Every so often, I go back and listen to some of that music. For the rest of the vintage cards I picked up over the weekend, jazz seems to be an appropriate accompaniment. Going by the year of the card, I'll pick out something released that same year.
The Modern Jazz Quartet, "Autumn in New York"
To start off is this chart by Modern Jazz Quartet comprised of John Lewis (piano), Percy Heath (Double Bass), Connie Kay (Drums), and Milt Jackson (vibraphone). This song is very much in the genre of cool jazz or even smooth jazz -- very laid back, very melodic, and just chill. That song will take an edge off the day and make you feel like you should be meditating, or reading a book with a glass of bourbon or wine, or just paging through old baseball cards.
And, if you're going to page through old baseball cards, why not go through the real 1953 Topps set rather than the Archives redo that we have this year? Having found this beautiful painting of the Jack Dittmer, I now only need card 215, Gene Conley, to finish my Milwaukee Braves 1953 Topps set. Of course, half the team set was released as Boston Braves, so that's skewed results favorably in my direction.
Chet Baker with Gerry Mulligan, "Line for Lyons"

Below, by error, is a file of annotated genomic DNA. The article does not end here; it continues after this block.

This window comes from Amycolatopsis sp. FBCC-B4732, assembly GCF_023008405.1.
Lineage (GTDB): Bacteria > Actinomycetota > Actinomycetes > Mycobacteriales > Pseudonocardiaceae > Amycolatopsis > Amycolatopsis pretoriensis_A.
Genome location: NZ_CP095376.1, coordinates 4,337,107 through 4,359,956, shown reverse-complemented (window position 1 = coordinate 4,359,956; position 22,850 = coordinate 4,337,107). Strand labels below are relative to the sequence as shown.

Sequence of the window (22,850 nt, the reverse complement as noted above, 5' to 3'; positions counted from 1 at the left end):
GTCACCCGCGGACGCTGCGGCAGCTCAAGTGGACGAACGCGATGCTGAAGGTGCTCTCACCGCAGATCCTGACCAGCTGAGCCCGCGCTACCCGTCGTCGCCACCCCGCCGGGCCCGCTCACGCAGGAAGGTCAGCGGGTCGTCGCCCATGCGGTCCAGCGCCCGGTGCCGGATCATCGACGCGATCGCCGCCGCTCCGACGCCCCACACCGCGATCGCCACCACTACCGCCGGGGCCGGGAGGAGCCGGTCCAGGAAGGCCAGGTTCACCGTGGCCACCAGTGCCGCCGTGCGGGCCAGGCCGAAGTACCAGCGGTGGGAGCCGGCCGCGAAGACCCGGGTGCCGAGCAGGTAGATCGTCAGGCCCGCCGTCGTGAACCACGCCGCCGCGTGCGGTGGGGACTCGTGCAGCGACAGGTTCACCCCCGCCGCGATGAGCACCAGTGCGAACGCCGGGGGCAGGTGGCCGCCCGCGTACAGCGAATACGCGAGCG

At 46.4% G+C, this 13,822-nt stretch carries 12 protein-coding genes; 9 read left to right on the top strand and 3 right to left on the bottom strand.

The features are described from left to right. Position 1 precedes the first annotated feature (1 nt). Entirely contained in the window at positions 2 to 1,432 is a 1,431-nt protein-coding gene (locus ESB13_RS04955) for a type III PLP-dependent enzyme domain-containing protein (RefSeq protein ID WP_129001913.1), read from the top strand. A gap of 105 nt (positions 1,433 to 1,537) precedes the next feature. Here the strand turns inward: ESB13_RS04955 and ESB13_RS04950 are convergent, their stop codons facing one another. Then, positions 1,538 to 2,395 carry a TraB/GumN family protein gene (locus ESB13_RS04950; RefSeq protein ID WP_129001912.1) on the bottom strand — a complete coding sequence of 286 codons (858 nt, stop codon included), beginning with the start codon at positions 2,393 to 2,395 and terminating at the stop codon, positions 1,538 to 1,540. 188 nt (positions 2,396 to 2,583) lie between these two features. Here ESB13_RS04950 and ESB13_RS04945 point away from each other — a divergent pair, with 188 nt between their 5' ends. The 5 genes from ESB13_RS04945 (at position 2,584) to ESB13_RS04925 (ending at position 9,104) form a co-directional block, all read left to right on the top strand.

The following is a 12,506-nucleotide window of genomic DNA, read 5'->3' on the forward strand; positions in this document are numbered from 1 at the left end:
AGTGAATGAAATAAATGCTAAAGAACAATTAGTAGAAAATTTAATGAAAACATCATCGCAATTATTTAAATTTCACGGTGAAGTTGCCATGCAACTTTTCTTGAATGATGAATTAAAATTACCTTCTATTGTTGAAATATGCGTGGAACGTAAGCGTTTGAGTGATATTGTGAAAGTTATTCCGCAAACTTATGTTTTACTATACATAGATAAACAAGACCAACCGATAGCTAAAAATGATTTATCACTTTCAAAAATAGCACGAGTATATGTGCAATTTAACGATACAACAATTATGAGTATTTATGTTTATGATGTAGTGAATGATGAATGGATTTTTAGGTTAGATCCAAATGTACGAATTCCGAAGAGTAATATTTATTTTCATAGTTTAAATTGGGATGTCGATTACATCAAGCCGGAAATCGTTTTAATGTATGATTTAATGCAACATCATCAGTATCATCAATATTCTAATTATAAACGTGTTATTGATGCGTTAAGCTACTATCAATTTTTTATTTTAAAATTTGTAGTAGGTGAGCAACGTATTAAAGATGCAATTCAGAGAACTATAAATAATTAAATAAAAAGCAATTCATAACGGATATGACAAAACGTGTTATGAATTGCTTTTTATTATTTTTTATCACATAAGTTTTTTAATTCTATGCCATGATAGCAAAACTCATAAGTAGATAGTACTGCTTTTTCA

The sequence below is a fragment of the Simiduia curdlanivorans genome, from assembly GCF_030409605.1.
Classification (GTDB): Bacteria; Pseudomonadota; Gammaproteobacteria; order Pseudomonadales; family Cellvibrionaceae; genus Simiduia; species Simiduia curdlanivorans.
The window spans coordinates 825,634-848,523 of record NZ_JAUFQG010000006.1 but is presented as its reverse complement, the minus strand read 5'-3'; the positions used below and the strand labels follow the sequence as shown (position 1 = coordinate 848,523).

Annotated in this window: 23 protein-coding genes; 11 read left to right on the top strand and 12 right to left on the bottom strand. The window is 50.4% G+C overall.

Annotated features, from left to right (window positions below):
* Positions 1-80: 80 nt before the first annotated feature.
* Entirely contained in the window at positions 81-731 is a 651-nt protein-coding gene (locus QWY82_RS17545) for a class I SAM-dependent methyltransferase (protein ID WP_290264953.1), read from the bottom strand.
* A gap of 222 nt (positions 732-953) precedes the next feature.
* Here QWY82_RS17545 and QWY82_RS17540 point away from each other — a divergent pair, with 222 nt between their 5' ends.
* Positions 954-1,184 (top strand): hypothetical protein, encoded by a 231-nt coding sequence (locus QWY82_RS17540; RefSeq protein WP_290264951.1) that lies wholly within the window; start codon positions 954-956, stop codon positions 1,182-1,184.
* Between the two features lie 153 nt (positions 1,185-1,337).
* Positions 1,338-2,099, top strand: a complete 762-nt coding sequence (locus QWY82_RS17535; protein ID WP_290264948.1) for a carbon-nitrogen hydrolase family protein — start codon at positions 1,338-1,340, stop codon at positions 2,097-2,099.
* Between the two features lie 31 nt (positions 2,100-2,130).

Gerry Mulligan is without question one of the greatest -- if not the greatest -- baritone saxophonists in jazz history. We're still in the cool jazz genre here, but Mulligan and Baker together as heard here are renown as one of the most important groups in that genre. I have to admit that this one is good, but it doesn't draw me in. Mulligan is great, but it feels a little academic in many ways.
It's too bad that cool jazz -- while decent -- really comes across a bit light because these cards deserve more. The Bickford is a bit beat up, but to get two Bill Brutons -- including that Bowman, which is the last card in the set -- and the Ernie Johnson rookie card were just great finds for not more than $4 for any one of these (Bickford was $1, I'm pretty sure).